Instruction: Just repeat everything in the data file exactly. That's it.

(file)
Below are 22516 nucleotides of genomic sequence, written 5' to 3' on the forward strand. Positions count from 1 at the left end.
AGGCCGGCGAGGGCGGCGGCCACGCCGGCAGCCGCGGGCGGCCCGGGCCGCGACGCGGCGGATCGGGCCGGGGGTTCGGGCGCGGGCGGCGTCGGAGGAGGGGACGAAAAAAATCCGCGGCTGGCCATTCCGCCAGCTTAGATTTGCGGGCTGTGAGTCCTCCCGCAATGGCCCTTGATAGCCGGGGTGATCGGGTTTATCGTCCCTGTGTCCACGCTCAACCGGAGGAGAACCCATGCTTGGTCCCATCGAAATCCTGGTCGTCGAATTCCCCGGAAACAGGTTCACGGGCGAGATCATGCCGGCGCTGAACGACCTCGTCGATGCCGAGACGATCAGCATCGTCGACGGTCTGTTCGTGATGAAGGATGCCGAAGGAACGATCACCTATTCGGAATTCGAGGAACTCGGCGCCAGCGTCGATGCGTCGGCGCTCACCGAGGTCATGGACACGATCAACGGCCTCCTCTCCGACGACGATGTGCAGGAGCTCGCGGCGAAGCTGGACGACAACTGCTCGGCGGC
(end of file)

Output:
Below are 22516 nucleotides of genomic sequence, written 5' to 3' on the forward strand. Positions count from 1 at the left end.
AGGCCGGCGAGGGCGGCGGCCACGCCGGCAGCCGCGGGCGGCCCGGGCCGCGACGCGGCGGATCGGGCCGGGGGTTCGGGCGCGGGCGGCGTCGGAGGAGGGGACGAAAAAAATCCGCGGCTGGCCATTCCGCCAGCTTAGATTTGCGGGCTGTGAGTCCTCCCGCAATGGCCCTTGATAGCCGGGGTGATCGGGTTTATCGTCCCTGTGTCCACGCTCAACCGGAGGAGAACCCATGCTTGGTCCCATCGAAATCCTGGTCGTCGAATTCCCCGGAAACAGGTTCACGGGCGAGATCATGCCGGCGCTGAACGACCTCGTCGATGCCGAGACGATCAGCATCGTCGACGGTCTGTTCGTGATGAAGGATGCCGAAGGAACGATCACCTATTCGGAATTCGAGGAACTCGGCGCCAGCGTCGATGCGTCGGCGCTCACCGAGGTCATGGACACGATCAACGGCCTCCTCTCCGACGACGATGTGCAGGAGCTCGCGGCGAAGCTGGACGACAACTGCTCGGCGGC